Sometimes, you just have to do it |

Sometimes, you just have to do it

by Peter Kostes

As the advertising saying goes, sometimes you have to just do it.

Last month I pushed aside my well-honed excuses, blocked out the negative vibes and made that great leap off the couch and began jogging.

Actually, rather than a huge leap, I took a modest step up and increased the morning walk with my dog Oliver to a morning run at least five days a week.

There’s a difference in just “doing it” and maintaining a consistent exercise program. Perseverance to stick to a weekly workout schedule represents a constant battle of wills – mine vs. the ever-present urge to sleep an extra half hour and go jogging “tomorrow.”

Staying power is the name of the game. One has to start in small increments and build upon that step by step. From what I read, and from personal experience, that simple advice is the key to exercise, dieting or the next work project.

That very first step, whether it’s heading out the door to run or saying no to a Whopper with cheese and opting for a salad with low-fat dressing, can be the most daunting hurdle for any one of us. That’s the just do it part.

My recommendation if you want to start exercising more? Begin with a walk around your neighborhood. Make that part of your daily or every other day routine. Walk before you run will help you get over that hump.

About five years ago when I gave Julie a puppy for Christmas, I found myself the designated morning walker for our Labrador. One of the best things that ever happened to me. Although I play sports such as tennis and basketball, my morning constitutional with Oliver is the one constant while my trips to the gym or tennis court are more difficult to schedule.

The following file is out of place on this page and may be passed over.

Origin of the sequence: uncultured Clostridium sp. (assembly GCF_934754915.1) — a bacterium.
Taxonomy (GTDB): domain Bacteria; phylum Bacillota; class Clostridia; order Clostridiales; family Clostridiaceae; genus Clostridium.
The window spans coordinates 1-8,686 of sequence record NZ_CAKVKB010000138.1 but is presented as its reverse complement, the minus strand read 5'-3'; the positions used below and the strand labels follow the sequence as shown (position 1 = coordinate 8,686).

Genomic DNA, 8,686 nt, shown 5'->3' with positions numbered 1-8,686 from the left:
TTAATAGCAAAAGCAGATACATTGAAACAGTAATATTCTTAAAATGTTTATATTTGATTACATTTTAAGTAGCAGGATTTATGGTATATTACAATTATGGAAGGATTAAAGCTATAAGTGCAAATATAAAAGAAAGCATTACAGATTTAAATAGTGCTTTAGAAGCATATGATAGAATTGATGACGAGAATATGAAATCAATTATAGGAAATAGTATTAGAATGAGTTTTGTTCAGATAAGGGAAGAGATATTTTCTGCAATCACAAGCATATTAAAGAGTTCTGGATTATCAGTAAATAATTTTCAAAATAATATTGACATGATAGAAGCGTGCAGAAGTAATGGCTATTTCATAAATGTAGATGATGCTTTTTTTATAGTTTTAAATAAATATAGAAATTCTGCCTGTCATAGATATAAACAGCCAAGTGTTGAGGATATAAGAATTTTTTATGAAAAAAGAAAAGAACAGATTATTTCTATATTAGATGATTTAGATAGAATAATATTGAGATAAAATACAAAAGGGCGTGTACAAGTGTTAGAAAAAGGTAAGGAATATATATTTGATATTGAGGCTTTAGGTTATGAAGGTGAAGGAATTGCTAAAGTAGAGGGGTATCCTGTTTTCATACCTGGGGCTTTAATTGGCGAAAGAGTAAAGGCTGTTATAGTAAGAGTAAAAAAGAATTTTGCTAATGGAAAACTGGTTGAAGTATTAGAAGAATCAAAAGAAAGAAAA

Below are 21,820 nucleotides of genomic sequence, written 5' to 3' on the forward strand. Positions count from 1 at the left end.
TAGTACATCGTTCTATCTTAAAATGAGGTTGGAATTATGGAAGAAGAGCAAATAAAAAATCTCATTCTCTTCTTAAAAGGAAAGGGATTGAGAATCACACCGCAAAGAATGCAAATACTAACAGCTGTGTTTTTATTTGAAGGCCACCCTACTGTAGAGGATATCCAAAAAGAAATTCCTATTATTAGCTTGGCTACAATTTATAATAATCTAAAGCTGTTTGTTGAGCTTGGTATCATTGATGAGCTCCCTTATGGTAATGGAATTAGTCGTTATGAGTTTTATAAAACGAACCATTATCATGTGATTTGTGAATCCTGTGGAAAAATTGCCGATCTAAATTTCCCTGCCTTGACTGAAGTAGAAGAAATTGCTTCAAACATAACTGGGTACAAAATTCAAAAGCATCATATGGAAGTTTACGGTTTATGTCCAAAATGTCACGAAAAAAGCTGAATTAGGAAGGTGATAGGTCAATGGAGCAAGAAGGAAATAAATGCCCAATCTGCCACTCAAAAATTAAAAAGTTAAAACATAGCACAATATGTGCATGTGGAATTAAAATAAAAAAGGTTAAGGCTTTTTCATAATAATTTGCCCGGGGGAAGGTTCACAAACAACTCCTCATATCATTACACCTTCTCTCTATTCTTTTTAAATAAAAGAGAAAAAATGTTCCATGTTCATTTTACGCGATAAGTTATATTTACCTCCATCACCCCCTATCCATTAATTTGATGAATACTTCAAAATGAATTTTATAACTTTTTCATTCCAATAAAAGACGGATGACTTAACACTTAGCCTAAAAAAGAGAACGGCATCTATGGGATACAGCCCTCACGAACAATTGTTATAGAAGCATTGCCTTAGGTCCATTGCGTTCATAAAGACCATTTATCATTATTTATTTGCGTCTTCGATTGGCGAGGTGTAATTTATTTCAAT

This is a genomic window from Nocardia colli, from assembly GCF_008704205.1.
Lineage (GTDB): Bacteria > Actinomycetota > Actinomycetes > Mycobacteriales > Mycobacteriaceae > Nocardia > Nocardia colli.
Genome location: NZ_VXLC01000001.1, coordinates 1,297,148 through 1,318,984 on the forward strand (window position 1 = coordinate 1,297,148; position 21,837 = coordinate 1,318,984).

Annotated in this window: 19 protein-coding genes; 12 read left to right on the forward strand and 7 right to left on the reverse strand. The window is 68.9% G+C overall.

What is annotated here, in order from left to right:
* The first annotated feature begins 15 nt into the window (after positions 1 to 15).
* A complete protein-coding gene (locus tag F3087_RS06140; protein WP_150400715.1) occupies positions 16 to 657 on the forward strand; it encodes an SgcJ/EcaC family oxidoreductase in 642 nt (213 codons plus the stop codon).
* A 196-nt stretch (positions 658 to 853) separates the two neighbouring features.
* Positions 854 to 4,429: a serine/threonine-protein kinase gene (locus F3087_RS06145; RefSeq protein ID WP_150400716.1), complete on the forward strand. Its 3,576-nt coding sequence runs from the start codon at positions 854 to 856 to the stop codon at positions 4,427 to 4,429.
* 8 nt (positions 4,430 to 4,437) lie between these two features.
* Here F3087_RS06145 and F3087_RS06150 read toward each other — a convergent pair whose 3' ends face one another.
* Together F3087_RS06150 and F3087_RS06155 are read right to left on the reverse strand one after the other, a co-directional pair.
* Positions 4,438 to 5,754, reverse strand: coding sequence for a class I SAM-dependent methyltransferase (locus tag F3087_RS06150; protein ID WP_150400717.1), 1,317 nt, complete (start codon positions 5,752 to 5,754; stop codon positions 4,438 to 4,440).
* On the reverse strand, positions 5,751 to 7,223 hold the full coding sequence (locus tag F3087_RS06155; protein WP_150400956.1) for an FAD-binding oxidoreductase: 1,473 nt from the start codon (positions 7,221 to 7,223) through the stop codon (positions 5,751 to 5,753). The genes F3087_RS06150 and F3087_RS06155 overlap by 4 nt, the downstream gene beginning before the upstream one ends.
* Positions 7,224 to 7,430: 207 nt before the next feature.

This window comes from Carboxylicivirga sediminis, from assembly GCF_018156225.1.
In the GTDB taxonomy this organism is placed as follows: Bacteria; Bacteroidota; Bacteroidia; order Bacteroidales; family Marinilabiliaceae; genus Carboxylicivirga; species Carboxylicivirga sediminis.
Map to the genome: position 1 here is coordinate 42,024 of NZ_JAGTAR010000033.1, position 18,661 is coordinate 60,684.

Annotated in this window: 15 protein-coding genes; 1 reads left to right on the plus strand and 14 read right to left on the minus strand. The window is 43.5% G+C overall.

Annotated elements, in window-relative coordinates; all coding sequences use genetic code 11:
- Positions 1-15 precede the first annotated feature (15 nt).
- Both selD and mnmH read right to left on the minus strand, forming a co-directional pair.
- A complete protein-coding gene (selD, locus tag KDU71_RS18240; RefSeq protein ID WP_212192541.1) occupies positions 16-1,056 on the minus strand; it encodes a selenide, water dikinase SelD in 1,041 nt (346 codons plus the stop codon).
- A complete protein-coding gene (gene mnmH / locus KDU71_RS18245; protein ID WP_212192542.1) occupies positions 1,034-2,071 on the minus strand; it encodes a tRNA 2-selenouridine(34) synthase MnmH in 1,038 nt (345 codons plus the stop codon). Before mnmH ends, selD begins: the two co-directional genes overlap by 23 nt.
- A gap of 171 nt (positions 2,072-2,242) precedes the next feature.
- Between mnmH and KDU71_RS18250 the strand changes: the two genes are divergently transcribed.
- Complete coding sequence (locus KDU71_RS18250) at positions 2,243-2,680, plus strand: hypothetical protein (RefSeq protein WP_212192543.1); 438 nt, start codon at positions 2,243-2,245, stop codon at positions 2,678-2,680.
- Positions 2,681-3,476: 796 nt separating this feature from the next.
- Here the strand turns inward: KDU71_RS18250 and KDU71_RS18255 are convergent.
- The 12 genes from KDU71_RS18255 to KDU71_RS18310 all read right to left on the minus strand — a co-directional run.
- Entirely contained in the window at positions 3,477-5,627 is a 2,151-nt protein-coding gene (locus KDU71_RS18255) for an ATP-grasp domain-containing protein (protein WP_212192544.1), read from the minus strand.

And, as other experts will tell you, convenience is another key to exercise. I can roll out of bed, pull on some scruffy clothes and a coat and stumble out the door nearly everyday to get in a 20- to 30-minute walk. Driving 10 miles out of the way in the evening after work to an athletic club can become a losing battle over time. Make it easy at the start and give yourself a fighting chance.

Even though I had a long-established walking routine in place, going for that first jog was not a piece of cake. Fortunately, Oliver is one big bundle of goofy, slobbering energy that begs me every morning to get out of bed and play. Running at 6:30 a.m.? The boy is in heaven.

Granted, now that we’re running, he hates it that he doesn’t get to stop at every bush and mound of dirt to sniff and leave a calling card for the next pooch. However, he gets in enough dog nosing around to keep him happy and me time to catch my breath.

And no matter what I may think, Oliver controls the pace of our morning run by slowing down if the slope becomes too steep or quickening up when he spots a neighborhood dog roaming about. For those 25 or 30 minutes each morning, Oliver’s in charge and he knows it.

It makes up for all the other times when I tease him while throwing his stick, or trick Oliver into thinking there’s an intruder at the back door.

Nearly a month into my new routine, I’ve found the increased exercise invigorating (early mornings are wonderful in the Valley) and enjoyed the satisfaction that comes with clearing a hurdle. It always feels good when you can beat back the demons who say “Stay in bed” or “Go ahead and make that a Double Whopper.”

A slobbering, hyperactive and willing running partner helps, too.

– Peter Kostes is publisher of The Record-Courier.